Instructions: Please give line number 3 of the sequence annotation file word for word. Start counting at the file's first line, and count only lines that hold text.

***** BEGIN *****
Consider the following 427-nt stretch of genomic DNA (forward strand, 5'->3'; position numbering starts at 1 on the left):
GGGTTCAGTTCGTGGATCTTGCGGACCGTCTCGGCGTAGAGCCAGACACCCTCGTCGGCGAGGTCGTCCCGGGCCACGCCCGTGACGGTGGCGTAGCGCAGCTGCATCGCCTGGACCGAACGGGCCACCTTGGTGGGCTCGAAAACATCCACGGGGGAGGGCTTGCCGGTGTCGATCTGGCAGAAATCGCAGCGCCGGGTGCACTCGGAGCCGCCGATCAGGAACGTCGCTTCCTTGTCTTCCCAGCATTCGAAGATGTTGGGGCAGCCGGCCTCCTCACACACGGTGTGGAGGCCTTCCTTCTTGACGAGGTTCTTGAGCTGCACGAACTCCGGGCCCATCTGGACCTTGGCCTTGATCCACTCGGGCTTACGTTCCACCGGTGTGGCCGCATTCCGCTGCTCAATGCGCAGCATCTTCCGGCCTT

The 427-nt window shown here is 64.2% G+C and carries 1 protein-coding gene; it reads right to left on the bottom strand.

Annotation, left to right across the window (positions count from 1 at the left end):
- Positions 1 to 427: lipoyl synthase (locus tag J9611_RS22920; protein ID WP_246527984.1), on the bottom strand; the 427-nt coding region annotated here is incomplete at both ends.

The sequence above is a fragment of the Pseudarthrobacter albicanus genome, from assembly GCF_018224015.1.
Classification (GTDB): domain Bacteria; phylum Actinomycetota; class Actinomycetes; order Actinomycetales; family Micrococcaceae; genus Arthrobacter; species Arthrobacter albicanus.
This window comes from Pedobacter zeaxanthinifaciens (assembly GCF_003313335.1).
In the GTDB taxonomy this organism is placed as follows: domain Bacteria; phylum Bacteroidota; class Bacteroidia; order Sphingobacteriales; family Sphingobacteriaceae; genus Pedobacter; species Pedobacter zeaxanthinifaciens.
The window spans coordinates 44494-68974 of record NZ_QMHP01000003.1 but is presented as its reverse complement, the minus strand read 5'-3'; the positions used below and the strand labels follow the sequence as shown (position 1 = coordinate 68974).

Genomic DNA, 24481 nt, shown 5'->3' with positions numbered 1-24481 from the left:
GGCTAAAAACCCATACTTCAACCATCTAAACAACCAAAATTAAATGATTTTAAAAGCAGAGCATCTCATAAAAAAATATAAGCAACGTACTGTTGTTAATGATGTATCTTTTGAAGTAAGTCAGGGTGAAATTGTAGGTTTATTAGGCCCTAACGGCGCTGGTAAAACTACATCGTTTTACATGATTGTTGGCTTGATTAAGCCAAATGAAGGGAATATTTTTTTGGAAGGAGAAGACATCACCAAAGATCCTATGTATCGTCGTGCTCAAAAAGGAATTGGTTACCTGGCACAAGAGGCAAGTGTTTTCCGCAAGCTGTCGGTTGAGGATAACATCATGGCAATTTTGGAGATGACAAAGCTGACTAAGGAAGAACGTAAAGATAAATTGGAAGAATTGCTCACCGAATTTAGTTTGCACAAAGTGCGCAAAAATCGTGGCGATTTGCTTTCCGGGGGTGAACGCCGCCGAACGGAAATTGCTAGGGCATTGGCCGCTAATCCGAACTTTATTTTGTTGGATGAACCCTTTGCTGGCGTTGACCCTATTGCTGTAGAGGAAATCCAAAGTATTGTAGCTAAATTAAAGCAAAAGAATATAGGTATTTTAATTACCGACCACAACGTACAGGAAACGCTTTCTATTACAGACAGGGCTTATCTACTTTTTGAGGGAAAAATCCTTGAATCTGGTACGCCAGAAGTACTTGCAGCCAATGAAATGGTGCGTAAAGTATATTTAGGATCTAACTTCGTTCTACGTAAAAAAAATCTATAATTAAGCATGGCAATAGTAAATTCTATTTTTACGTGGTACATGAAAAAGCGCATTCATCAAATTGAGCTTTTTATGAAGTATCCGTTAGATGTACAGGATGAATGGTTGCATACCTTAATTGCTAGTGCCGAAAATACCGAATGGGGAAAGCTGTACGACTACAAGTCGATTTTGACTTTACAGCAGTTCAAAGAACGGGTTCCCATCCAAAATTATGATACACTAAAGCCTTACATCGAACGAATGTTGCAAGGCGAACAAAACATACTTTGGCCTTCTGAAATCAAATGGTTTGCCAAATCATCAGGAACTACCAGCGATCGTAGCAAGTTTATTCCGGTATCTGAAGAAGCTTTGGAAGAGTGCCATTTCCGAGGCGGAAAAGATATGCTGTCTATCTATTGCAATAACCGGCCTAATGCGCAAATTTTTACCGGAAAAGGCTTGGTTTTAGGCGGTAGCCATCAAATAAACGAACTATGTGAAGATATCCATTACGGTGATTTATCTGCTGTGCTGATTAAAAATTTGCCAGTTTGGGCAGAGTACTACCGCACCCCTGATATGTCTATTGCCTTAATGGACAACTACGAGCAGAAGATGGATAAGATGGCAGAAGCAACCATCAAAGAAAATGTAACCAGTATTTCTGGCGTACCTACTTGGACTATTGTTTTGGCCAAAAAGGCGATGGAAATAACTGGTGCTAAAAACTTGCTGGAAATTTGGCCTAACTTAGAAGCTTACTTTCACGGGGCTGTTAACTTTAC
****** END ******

The 427-nt window shown here is 64.2% G+C and carries 1 protein-coding gene; it reads right to left on the bottom strand.